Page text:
Scientists say mountaintop mining should be stopped

Kayford Mountain in West Virginia is the site of a coal-mining operation that blasted off the mountaintop.
Kayford Mountain in West Virginia is the site of a coal-mining operation that blasted off the mountaintop. (AP)
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By David A. Fahrenthold
Washington Post Staff Writer
Friday, January 8, 2010

Mountaintop coal mining -- in which Appalachian peaks are blasted off and stream valleys buried under tons of rubble -- is so destructive that the government should stop giving out new permits to do it, a group of scientists said in a paper released Thursday.

The group, headed by a University of Maryland researcher, said it performed the most comprehensive study to date of the controversial practice, also known as "mountaintop removal."

Afterward, they did something that scientists usually don't: step beyond data-gathering to take a political stand.

"The science is so overwhelming that the only conclusion that one can reach is that mountaintop mining needs to be stopped," said Margaret Palmer, a professor at the University of Maryland Center for Environmental Sciences and the study's lead author.

The group's paper, published in the journal Science, was released in the same week that the U.S. Environmental Protection Agency -- which has been scrutinizing these mines -- angered environmentalists by supporting a new mine permit. The EPA said the Hobet 45 mine, in West Virginia, had made changes that would eliminate nearly 50 percent of the environmental impacts and protect 460 union mining jobs.

Palmer said the group's work did not echo the idea implicit in this EPA decision: that there could be a "good" mountaintop mine, whose environmental consequences were acceptable.

"The science is clearly against that," she said. Later in the day, the EPA issued a statement saying that the report "underscores EPA's own scientific analysis regarding the substantial environmental, water and health impacts" of these mines.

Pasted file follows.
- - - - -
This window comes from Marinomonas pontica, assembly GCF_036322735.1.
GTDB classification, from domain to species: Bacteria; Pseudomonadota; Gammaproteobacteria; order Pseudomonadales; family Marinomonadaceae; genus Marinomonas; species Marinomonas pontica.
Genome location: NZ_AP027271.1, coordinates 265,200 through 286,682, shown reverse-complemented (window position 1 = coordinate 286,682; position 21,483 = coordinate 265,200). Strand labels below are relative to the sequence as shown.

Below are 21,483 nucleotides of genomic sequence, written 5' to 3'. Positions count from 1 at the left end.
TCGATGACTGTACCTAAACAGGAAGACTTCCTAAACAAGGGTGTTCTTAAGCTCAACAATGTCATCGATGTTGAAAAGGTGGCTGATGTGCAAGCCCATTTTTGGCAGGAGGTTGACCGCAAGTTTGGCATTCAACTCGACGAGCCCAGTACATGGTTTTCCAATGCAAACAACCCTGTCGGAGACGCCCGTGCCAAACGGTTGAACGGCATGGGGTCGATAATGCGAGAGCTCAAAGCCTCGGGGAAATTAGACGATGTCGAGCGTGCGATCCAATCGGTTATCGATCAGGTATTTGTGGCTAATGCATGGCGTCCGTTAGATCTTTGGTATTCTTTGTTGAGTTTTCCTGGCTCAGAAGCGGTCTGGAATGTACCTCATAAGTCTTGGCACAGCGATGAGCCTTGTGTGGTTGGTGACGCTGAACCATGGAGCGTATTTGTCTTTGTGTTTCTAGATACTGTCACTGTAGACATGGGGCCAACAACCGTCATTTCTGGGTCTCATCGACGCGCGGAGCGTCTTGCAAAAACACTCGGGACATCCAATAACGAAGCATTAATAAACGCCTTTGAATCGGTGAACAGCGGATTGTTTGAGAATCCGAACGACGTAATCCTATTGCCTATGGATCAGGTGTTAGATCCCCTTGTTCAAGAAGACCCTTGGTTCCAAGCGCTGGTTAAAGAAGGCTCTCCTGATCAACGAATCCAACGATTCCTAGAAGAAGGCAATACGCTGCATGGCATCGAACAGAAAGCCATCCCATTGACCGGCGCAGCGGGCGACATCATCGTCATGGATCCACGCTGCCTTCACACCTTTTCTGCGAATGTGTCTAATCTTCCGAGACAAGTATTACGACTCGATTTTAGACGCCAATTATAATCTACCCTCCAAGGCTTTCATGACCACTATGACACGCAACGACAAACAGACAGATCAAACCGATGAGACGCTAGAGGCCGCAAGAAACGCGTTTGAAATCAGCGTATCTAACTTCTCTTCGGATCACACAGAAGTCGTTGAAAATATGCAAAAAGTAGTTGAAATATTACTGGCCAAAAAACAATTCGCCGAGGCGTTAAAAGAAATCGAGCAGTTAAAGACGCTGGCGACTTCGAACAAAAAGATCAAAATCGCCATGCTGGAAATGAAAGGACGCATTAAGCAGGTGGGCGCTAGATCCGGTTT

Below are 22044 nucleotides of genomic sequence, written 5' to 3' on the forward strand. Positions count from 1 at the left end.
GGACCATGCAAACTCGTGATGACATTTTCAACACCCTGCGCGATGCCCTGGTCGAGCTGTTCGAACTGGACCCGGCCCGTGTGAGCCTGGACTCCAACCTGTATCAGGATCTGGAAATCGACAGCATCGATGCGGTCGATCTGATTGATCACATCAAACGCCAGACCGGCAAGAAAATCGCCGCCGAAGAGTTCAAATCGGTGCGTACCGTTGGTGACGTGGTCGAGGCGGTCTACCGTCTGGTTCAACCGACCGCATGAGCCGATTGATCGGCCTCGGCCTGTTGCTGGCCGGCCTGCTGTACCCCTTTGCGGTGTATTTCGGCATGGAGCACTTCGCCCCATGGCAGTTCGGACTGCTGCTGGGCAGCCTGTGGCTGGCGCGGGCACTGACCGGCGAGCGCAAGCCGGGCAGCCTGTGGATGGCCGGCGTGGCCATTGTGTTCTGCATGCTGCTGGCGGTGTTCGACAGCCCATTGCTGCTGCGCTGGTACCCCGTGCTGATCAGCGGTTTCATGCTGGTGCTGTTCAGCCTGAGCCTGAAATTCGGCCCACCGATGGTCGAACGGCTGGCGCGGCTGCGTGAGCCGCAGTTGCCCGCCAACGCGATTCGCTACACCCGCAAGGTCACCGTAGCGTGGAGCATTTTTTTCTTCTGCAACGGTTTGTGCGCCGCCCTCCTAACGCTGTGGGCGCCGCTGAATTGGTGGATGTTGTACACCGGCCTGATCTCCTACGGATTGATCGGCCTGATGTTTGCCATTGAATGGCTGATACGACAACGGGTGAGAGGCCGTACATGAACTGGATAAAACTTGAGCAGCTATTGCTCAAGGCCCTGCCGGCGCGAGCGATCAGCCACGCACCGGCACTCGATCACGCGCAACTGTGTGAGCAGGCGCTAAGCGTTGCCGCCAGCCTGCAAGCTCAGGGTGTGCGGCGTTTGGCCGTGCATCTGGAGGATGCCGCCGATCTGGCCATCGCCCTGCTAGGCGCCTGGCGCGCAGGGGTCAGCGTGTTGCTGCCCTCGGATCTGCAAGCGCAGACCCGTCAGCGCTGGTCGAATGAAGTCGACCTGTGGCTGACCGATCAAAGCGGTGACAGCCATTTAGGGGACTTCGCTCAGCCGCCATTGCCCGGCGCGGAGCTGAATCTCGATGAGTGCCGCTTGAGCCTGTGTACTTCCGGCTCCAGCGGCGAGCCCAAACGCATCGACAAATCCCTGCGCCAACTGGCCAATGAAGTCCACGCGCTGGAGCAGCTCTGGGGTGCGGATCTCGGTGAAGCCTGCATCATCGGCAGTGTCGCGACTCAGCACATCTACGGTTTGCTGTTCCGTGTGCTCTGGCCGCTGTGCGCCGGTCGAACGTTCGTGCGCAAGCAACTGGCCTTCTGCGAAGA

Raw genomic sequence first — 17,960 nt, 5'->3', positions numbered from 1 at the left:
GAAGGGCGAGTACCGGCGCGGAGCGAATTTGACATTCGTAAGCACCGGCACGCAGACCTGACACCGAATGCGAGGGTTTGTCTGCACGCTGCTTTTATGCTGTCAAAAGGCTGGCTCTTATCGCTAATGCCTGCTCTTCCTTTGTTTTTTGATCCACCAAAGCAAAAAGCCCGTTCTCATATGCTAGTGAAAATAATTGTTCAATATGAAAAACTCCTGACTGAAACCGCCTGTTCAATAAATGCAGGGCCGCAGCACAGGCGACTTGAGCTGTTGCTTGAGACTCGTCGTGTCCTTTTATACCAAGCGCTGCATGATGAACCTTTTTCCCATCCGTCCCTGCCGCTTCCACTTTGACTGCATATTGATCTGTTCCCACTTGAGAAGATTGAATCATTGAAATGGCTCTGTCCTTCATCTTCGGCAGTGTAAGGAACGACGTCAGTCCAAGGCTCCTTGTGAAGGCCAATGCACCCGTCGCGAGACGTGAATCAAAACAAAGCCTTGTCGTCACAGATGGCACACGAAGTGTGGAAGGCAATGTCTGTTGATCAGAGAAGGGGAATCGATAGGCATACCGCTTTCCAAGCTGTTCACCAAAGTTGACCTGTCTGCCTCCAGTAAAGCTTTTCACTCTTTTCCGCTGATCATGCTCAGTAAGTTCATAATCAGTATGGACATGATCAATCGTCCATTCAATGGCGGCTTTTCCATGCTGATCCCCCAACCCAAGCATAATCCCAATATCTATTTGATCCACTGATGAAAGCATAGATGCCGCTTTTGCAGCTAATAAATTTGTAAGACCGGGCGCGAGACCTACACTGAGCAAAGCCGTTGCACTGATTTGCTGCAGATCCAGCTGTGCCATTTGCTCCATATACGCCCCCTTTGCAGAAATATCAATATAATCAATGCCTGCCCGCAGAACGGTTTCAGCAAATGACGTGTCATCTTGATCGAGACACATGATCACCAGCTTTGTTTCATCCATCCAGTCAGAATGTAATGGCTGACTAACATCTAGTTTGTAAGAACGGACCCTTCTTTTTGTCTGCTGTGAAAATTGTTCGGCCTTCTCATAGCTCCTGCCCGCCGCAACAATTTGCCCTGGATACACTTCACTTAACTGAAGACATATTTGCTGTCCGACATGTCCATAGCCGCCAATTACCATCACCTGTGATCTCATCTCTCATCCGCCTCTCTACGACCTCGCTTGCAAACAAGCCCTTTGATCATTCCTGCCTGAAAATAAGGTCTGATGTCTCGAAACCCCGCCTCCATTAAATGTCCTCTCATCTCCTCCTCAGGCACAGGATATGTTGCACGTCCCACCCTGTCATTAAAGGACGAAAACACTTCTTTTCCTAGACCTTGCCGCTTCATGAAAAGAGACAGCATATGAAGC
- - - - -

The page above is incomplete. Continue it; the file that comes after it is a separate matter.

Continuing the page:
Chris Hamilton of the West Virginia Coal Association disputed the report's conclusions.

"It's just flat-out wrong," Hamilton said, adding that the "so-called lead scientists have a history of activism against mining."

The scientists rejected that, saying that they brought no bias to the topic and that their conclusions had been rigorously reviewed by other researchers.

Hamilton said that after a mountaintop mine is finished, the damage to nearby streams is usually "very short-term" -- not lasting more than 18 months.

But in their report, the scientists said the damage could last hundreds or even thousands of years.

"It obliterates stream ecosystems," said Emily Bernhardt, a professor of biology at Duke University and a co-author of the study. She said 1,500 miles of streams had been destroyed so far. "They've been wiped from the landscape."

Mountaintop mining occurs mainly in West Virginia and Kentucky, though there also are mines in far-Southwest Virginia and in Tennessee. At these sites, peaks are sheared off with heavy machinery and explosives, exposing the coal seams inside. Excess rock is used to fill steep Appalachian valleys, some with streams at the bottom, to the brim.

That jumbled rock is the problem, the scientists said. When rainwater falls on the filled-in valley, it trickles through the rubble and picks up pollutants off rocks that came from deep underground. The water emerges, they said, imbued with pollutants such as metals and chemicals called sulfates, which can be toxic to the insects and fish in small Appalachian streams.

"To us, it's like smoking and cancer. It's just so clear-cut" that streams below mine sites are left damaged, Palmer said.

The study also linked mountaintop mining to threats to human health, citing potentially toxic dust in the air, well water contaminated with chemicals from mines and fish tainted with toxic metals.

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